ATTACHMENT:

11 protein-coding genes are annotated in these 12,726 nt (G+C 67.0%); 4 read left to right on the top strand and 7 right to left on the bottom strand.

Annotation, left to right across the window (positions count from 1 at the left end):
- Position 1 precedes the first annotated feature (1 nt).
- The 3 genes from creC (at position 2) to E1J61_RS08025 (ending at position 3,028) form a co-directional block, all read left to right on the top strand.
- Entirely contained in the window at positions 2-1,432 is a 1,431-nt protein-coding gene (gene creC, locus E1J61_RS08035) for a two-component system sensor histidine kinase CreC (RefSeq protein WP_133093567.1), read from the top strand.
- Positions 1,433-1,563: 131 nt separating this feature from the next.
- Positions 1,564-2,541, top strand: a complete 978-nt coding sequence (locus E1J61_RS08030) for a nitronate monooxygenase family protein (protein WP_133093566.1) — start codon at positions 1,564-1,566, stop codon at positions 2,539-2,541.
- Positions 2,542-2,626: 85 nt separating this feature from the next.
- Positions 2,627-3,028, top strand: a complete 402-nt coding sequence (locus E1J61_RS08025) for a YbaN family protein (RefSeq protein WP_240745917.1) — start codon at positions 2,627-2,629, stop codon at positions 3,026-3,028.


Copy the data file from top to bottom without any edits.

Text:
11 protein-coding genes are annotated in these 12,726 nt (G+C 67.0%); 4 read left to right on the top strand and 7 right to left on the bottom strand.

Annotation, left to right across the window (positions count from 1 at the left end):
- Position 1 precedes the first annotated feature (1 nt).
- The 3 genes from creC (at position 2) to E1J61_RS08025 (ending at position 3,028) form a co-directional block, all read left to right on the top strand.
- Entirely contained in the window at positions 2-1,432 is a 1,431-nt protein-coding gene (gene creC, locus E1J61_RS08035) for a two-component system sensor histidine kinase CreC (RefSeq protein WP_133093567.1), read from the top strand.
- Positions 1,433-1,563: 131 nt separating this feature from the next.
- Positions 1,564-2,541, top strand: a complete 978-nt coding sequence (locus E1J61_RS08030) for a nitronate monooxygenase family protein (protein WP_133093566.1) — start codon at positions 1,564-1,566, stop codon at positions 2,539-2,541.
- Positions 2,542-2,626: 85 nt separating this feature from the next.
- Positions 2,627-3,028, top strand: a complete 402-nt coding sequence (locus E1J61_RS08025) for a YbaN family protein (RefSeq protein WP_240745917.1) — start codon at positions 2,627-2,629, stop codon at positions 3,026-3,028.